Kelzyme Natural Soil Conditioner for agriculture is an unusually potent source of elemental calcium along with a wide spectrum of trace minerals necessary for sustained growth of agricultural crops in a variety of soil conditions. Kelzyme can be used to stabilize depleted mineral content in soils that have been continuously planted or where conventional fertilizers have been used. In natural/organic farming operations Kelzyme will improve the microbial health and overall physical structure of the soil. Kelzyme assists in balancing pH and by increasing microbial activity in soils Kelzyme will also help to metabolize soluble salts in soils that can be harmful to crop production.

The origin of Kelzyme Organic Soil Conditioner is a combination of marine and geothermal dynamics. The Paleozoic algal mounds that formed the Kelzyme deposit are similar to many other stromatolite formations within what was once a vast, inland sea that covered the Great Basin of North America. These algal mounds were often places of rich marine life including calcareous algae, marine macroalgae, hermatypic coralline animals, mollusks, sessile invertebrates, and a wide variety of pelagic species of plants and animals. These mounds were formed and reformed as the accession and recession of seawater ebbed and flowed over the environment. This accounts for the many layers of materials in the Kelzyme deposit. These carbonate facies were formed in the presence of a rich source of marine calcium forming a limestone travertine deposit containing the variety of minerals concentrated by the abundant marine life forms that colonized this formation. During the continuous formation of the stromatolitic mounds geothermal fresh water, super heated by magma continued to purify and integrate the mineral constituents of the Kelzyme deposit. This geothermal activity took place long after the final recession of the marine environment further purifying and integrating the deposit. This unusual combination of natural forces formed the high calcium and trace mineral deposit now called Kelzyme.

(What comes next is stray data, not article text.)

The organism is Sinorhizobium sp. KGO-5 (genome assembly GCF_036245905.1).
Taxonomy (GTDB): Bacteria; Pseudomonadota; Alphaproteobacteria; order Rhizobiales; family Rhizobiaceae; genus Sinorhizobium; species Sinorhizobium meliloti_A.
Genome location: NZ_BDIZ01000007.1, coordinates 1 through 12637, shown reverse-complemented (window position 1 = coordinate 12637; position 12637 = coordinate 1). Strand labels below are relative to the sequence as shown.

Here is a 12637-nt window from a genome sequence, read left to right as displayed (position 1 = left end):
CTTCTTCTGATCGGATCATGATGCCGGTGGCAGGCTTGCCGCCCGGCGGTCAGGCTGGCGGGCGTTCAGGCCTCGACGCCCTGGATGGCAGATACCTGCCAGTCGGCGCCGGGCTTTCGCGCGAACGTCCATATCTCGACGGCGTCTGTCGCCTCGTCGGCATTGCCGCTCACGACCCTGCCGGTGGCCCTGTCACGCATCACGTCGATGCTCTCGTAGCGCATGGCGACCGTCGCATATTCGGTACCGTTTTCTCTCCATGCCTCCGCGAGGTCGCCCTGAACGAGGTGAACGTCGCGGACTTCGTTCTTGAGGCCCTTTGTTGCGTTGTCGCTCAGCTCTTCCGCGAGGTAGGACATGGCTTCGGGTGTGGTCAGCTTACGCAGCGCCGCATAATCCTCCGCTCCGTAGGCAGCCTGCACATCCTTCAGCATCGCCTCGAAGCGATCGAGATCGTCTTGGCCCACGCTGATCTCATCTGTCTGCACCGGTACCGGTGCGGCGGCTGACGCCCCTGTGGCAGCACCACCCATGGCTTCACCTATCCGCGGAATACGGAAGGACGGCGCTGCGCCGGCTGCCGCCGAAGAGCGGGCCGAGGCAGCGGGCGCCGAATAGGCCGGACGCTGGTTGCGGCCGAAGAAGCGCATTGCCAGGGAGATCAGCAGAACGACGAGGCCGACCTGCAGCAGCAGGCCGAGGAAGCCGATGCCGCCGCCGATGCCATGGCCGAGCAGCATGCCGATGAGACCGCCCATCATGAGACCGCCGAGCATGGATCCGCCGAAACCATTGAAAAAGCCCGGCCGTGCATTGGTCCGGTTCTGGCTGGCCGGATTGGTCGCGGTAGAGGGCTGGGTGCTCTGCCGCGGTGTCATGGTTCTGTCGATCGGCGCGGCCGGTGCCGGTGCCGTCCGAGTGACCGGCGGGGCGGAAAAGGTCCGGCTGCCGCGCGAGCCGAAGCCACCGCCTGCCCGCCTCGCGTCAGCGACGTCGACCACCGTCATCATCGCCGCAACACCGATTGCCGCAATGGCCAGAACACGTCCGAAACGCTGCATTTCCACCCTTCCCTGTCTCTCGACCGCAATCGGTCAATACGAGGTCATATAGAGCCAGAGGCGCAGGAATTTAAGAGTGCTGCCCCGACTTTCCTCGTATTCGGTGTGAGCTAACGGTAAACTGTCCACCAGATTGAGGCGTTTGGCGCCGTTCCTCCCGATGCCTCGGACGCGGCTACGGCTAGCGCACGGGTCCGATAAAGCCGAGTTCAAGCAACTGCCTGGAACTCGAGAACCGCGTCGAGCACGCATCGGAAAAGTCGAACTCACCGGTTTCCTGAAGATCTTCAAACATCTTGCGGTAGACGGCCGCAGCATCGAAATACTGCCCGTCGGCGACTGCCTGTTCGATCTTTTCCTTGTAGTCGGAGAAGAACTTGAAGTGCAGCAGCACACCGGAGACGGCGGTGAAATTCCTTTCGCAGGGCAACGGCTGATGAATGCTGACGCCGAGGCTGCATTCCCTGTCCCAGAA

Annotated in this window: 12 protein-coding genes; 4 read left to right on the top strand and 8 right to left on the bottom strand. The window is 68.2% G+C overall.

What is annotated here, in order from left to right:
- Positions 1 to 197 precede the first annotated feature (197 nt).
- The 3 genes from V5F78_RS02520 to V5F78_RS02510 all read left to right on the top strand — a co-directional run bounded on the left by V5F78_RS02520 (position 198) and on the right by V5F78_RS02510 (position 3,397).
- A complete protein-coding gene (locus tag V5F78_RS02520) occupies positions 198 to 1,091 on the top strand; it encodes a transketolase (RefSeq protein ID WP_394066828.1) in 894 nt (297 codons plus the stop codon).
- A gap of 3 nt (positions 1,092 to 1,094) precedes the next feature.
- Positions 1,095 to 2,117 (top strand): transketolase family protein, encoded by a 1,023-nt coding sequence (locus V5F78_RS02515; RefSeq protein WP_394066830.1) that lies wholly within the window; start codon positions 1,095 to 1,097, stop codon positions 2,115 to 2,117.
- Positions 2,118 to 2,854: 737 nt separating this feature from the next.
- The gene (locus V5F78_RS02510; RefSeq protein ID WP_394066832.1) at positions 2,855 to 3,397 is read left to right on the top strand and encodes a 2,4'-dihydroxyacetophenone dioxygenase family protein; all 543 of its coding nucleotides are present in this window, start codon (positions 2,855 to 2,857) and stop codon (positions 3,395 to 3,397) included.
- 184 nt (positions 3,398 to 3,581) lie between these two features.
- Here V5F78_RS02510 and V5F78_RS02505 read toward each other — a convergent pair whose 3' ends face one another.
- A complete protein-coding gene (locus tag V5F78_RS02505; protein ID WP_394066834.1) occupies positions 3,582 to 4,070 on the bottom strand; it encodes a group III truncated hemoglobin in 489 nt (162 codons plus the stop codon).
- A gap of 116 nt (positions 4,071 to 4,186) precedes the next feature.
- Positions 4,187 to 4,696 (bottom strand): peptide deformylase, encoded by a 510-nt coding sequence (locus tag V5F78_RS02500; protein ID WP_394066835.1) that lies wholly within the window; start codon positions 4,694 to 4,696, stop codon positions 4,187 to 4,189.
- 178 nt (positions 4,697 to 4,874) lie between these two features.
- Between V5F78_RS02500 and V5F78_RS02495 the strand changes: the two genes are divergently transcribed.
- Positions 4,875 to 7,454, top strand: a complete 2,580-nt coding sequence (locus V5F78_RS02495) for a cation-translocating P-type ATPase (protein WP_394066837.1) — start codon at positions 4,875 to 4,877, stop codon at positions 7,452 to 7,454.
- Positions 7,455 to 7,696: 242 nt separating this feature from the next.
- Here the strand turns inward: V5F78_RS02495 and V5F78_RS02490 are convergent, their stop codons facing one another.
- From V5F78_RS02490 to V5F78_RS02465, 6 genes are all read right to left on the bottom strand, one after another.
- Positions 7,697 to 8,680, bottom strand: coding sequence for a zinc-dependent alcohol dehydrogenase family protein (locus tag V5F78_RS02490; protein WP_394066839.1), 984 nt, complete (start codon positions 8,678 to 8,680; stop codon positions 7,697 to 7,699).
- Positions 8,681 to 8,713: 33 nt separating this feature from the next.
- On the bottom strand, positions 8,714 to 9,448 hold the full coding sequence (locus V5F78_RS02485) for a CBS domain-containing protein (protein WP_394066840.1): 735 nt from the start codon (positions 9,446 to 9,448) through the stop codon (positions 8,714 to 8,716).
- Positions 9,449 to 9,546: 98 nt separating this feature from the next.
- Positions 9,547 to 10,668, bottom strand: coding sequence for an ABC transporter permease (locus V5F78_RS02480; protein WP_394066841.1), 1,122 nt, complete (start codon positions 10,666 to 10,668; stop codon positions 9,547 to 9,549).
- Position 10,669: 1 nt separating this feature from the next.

Kelzyme is available to farmers as a soil conditioner for improving the overall quality of the crops they produce due to abundance of trace minerals in an easily assimilated high elemental calcium carrier. Kelzyme is non-burning and can be applied pre-plant or a side dressing for orchards, vineyards, and row crops. Kelzyme is useful to growers of grain crops because of the high availability of the minerals it contains. Continuously planted areas benefit from Kelzyme due to its long lasting nature. The physical structure of soils is improved when Kelzyme is applied due to a balancing of mineral content in the soil. Kelzyme improves microbial health in soils thus making phosphate more available to plants. By improving the health of beneficial soil microbes, Kelzyme is also known to suppress the proliferation of pathogenic microbes via the process of competitive exclusion. Drought resistance is improved as cell wall strength is increased from the presence of silica (Si) in Kelzyme. Frost resistance is also increased because of this increase in cell wall turgidity.


For Soil :: Method of Application

Kelzyme Organic Soil Conditioner is mined and processed into a granular material that is presently classified as a 1/4" minus mineral. The particle size can be specifically classified to meet any users need. The present size classification has been determined to allow for a high level of effectiveness ensuring both immediate assimilation as well as long-lasting residual beneficial effects of Kelzyme application to agricultural soils.

Methods of application are varied. Kelzyme Soil Conditioner can be applied manually, mechanically, and by aircraft. Variations in application methods can affect accuracy when applying Kelzyme, especially when Kelzyme is applied by hand. Hand spreading of Kelzyme may result in higher levels of application than is prescribed for use. Although this is not harmful to the soil or to crops being raised, it may result poor application calculation and uneven availability of the material.

Mechanical application of Kelzyme is the recommended type of application. Kelzyme can be applied by hand powered broadcast spreaders, manually propelled broadcast or drop spreaders, tractor propelled broadcast or drop spreaders, liming / manuring trucks, and aircraft. These types of equipment can be calibrated to apply Kelzyme at the prescribed rate for a particular crop. This type of application of Kelzyme will ensure even distribution and economical use of the material. Hand operated broadcast spreaders are the most efficient way to apply Kelzyme to continuously cropped rice fields in the absence of tractor propelled equipment.